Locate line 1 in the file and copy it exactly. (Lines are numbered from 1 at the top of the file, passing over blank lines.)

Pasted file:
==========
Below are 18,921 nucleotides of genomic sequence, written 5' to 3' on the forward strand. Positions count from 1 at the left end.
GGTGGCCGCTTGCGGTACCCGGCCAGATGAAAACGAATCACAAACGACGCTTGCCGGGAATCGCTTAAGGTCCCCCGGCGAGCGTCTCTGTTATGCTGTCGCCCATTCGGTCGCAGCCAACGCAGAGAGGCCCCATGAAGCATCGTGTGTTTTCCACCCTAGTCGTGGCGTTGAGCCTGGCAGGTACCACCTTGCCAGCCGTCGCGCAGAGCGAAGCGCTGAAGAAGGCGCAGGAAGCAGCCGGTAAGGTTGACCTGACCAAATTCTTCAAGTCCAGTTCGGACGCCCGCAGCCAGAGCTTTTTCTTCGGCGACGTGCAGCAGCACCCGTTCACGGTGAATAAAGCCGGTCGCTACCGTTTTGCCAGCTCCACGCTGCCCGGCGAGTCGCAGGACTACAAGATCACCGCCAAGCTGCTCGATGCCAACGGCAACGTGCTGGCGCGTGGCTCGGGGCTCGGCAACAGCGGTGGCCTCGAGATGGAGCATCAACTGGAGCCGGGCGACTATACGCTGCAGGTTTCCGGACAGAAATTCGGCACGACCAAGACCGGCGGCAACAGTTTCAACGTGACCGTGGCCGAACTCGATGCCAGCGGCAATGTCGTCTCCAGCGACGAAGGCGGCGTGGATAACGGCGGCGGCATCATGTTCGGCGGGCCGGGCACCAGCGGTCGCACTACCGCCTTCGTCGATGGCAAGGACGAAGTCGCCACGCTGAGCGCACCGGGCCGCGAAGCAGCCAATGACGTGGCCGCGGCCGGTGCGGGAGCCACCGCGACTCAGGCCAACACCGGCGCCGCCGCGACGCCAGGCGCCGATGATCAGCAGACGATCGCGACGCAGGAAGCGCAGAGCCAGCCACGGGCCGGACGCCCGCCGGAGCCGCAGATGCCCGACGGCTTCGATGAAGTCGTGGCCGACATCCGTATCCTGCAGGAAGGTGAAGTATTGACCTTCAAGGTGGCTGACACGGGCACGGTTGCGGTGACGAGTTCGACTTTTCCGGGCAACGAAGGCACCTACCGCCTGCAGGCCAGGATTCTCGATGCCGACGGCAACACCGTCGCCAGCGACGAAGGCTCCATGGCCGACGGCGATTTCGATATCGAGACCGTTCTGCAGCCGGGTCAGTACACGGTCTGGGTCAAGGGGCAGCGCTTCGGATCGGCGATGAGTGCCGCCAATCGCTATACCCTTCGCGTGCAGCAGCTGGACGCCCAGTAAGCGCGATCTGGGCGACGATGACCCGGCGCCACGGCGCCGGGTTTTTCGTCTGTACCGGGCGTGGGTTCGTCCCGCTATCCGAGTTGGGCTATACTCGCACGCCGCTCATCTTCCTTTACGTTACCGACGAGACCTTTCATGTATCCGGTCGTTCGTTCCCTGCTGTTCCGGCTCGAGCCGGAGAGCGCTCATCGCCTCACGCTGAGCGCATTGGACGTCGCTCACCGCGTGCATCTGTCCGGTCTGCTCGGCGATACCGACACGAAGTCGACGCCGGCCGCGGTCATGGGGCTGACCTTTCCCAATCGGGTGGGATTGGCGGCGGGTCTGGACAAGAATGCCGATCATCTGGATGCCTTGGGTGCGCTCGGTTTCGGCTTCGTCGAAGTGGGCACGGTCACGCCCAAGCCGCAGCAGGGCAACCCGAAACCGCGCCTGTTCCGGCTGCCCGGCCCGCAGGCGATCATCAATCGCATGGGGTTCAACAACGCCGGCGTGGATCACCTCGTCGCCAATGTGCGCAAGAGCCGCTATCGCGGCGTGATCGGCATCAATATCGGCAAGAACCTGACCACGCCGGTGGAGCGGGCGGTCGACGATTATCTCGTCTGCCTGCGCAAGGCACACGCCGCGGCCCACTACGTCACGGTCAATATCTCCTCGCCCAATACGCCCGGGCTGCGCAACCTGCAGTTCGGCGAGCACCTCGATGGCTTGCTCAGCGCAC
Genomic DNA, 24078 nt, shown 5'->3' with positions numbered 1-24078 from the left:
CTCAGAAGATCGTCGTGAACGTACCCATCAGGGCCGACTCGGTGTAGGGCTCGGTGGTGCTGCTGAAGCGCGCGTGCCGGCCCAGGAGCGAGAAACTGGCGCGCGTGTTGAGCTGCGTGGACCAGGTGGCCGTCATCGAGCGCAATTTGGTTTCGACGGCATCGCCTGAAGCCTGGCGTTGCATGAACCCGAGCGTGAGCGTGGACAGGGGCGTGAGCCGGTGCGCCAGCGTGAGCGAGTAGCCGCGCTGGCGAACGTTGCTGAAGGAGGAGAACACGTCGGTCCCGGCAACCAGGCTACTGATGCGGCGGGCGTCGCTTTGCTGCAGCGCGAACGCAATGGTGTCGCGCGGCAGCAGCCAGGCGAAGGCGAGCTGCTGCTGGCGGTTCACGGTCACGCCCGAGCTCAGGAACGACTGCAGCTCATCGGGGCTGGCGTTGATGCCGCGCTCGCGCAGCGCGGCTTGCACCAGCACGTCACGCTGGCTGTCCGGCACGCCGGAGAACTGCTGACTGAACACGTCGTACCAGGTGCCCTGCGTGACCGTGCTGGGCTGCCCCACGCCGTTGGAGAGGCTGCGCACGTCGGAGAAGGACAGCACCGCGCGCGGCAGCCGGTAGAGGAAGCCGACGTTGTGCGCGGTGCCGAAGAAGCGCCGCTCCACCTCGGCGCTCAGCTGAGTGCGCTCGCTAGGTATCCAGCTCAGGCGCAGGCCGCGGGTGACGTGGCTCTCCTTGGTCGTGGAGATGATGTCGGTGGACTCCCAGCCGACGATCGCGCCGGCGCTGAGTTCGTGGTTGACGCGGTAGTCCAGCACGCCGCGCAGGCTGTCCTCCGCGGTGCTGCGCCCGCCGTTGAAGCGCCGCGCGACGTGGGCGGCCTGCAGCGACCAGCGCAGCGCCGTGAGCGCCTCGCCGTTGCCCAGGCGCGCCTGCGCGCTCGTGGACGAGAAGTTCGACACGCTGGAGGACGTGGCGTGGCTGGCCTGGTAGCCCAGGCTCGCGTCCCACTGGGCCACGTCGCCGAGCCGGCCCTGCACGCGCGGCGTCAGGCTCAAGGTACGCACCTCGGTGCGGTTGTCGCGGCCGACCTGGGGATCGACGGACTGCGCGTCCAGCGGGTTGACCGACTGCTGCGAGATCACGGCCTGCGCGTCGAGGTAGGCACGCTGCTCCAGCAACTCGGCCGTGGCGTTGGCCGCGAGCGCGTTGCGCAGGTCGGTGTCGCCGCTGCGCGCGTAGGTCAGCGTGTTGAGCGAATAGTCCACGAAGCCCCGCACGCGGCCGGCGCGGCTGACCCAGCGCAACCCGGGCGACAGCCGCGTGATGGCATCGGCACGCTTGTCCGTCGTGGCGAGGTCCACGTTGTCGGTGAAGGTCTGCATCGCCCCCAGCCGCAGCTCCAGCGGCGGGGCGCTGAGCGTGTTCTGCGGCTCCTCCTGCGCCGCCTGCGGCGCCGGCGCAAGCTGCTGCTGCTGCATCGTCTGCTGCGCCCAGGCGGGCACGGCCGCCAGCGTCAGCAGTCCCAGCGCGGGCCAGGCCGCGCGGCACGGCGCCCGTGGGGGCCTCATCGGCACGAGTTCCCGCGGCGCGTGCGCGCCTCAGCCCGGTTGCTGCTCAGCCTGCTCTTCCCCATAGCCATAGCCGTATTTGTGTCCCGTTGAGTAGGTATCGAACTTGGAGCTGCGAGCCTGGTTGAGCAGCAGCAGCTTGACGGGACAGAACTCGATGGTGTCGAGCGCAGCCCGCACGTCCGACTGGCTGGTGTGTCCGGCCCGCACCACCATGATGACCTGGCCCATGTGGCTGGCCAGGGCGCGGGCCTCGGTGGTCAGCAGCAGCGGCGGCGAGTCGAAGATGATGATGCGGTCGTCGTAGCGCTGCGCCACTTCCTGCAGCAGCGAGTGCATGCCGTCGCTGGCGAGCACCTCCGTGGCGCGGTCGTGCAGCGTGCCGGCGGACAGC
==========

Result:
Below are 18,921 nucleotides of genomic sequence, written 5' to 3' on the forward strand. Positions count from 1 at the left end.